By Chandra Jayaratne –
Three Cheers to the Government and may its dream come true! The Prime Minister on the occasion of celebrating the 70th Anniversary of the UNP stated that by the year 2020, the national debt will be reduced; and vouched that this challenging burden will not be left to be solved by the next generation. The citizens should clap, if this objective can be achieved? However, the citizens must stand vigilant and hold the government to account to ensure that this target is realized for the sustainable growth and prosperity of this nation and its people.
Economic Policy Statement made by the Prime Minister in the Parliament on November 5, 2015 committed that the final goal of the new regime was to improve and enhance the living standards of the people, and he further stated that;
- In 2000, the exports stood at 30% of the Gross Domestic Product and by 2014, it had gone down to 15%, and
- In 2003, 19% of the GDP was raised as state revenue, but by 2014 this had gone down to 10%, and
- Today, we are in debt to the whole world.
- and envisioned that through the leadership of the new government his commitment;
- to reduce the budget deficit to 3.5% of the GDP by 2020.
- To increase the ratio of direct and indirect income tax generation in the medium term from 80%: 20% to 60%: 40%
- to encourage investments that generate employment
- to create a special financial and a business hub in Colombo
- to provide knowledge competencies needed
- a lawful economic environment that will set the stage for sustainable development
- Regrettably this policy announcement had one glaring absence; ie. a specific strategy to meet the looming debt crisis. Now nearly one year later, we hear the Prime Minister commit to reduce the national debt by 2020, but regrettably again, there is silence on how it is to be achieved!
In what ways can the national debt be reduced in the next 4 years? And can it be achieved?
- By stimulating expanded growth in the economy, leading to higher levels of state revenue via taxes, levies, and state enterprise profits ?, and
- By adopting effective fiscal discipline, efficient public finance management and prudent, sustainable use of state and national resources?, and
- By eliminating the presently experienced twin deficits?
- If these twin deficits are reversed and results in the annual fiscal deficits and the current account deficits being eliminated, certainly the national debt can be reduced, ;
- However, these objectives are unlikely achieved as the government itself believes it will have a budget deficit of 3.5% at least by 2020; and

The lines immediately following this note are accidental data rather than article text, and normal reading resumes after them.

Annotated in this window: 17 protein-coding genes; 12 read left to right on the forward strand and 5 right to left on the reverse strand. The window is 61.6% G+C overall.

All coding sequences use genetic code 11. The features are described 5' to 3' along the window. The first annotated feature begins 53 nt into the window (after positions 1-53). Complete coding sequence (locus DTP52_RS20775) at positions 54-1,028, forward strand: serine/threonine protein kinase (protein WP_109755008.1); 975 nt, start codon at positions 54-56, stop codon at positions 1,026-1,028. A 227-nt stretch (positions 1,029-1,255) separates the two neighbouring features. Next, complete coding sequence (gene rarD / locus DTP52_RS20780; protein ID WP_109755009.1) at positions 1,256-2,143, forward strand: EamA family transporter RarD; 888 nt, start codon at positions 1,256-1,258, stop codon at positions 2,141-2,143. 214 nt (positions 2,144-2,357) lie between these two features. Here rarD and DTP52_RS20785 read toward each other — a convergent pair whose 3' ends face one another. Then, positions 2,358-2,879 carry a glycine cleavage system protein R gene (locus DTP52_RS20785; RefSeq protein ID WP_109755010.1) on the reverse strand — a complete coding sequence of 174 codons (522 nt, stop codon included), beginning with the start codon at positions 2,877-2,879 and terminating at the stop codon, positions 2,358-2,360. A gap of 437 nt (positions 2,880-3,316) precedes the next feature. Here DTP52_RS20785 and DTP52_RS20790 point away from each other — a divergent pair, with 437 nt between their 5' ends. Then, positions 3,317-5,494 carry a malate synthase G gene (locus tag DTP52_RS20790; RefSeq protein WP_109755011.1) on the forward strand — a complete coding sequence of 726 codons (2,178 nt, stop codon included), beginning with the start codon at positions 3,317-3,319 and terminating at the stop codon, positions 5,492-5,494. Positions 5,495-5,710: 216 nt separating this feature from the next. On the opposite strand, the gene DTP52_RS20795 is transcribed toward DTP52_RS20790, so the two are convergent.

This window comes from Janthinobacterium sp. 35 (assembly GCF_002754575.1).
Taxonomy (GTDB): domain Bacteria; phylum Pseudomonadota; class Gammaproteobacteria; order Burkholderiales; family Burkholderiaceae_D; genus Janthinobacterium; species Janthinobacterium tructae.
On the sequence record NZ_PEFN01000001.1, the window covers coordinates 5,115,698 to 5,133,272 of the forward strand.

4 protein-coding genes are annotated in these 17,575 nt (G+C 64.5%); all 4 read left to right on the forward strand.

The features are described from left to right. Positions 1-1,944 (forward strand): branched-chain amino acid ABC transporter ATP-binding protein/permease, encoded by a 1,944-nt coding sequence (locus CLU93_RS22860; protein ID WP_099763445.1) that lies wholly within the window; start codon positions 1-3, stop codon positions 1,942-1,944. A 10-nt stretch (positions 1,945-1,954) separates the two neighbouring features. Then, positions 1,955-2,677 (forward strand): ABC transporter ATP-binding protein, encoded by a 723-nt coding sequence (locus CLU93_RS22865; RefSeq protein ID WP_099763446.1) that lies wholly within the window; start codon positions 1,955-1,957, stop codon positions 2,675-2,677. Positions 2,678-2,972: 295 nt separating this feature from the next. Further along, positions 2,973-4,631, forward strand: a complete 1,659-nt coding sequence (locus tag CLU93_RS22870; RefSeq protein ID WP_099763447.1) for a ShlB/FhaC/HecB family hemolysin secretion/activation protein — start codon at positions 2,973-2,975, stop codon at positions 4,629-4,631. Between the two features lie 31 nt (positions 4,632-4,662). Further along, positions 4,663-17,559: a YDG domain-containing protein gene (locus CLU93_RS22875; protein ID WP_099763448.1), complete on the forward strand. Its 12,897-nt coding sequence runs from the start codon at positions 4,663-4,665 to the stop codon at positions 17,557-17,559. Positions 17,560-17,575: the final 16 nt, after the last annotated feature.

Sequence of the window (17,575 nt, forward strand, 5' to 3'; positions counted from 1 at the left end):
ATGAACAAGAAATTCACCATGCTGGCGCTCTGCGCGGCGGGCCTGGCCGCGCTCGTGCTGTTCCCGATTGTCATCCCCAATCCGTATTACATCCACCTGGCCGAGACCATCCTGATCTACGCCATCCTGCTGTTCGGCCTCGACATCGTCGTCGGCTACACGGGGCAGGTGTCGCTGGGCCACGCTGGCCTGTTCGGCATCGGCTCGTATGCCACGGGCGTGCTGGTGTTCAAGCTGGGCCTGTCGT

- The current policies support growth options stimulated via unabated imports of consumption and construction goods, along with low productive capital goods and transport vehicles.
- In addition there are no positive signs that export incomes will substantially increase in the short term nor will income from export of services spring up vertically.
If so, will the government look to other options to reduce the national debt?
- By significant privatization proceeds being realized, which is also unlikely in the current policy framework;
- By attracting significant new Foreign Direct investments to our shores ; here again the current political and policy uncertainty, coalition politics and public resistance will pose significant challenges; further delays in the implementation of second generation reforms will be a major stumbling block; Thus this option remains doubtful to succeed, especially when there are more safer, stable, competitive and productive economies for investors to place and hedge their investment bets
- By a significant share of the current informal economy being captured within formal revenue contributing sectors and the level of illegal fund transfers and money laundering being eliminated.
- That will be a distant dream within the present societal value system, socio-political-economic risks and patronage politics!
- By all economic activities of both the state and private sectors, being focused on exploiting value enhancing niche market opportunities, leveraging strategies which are enabled by creativity, innovativeness and the use of best options of science and technology, in order to enhance productivity, intensity and quality of resources and outputs; and this core value becomes embedded as a societal value and results in significant increases in the levels of national savings and investments: this is most unlikely as this nation lacks leaders with power, integrity, vision and commitment to deliver real and sustainable value to this nation
- By debt swaps arranged converting debt to equity; the reported lack of appetite from the Chinese authorities is anything to go by this also looks a non starter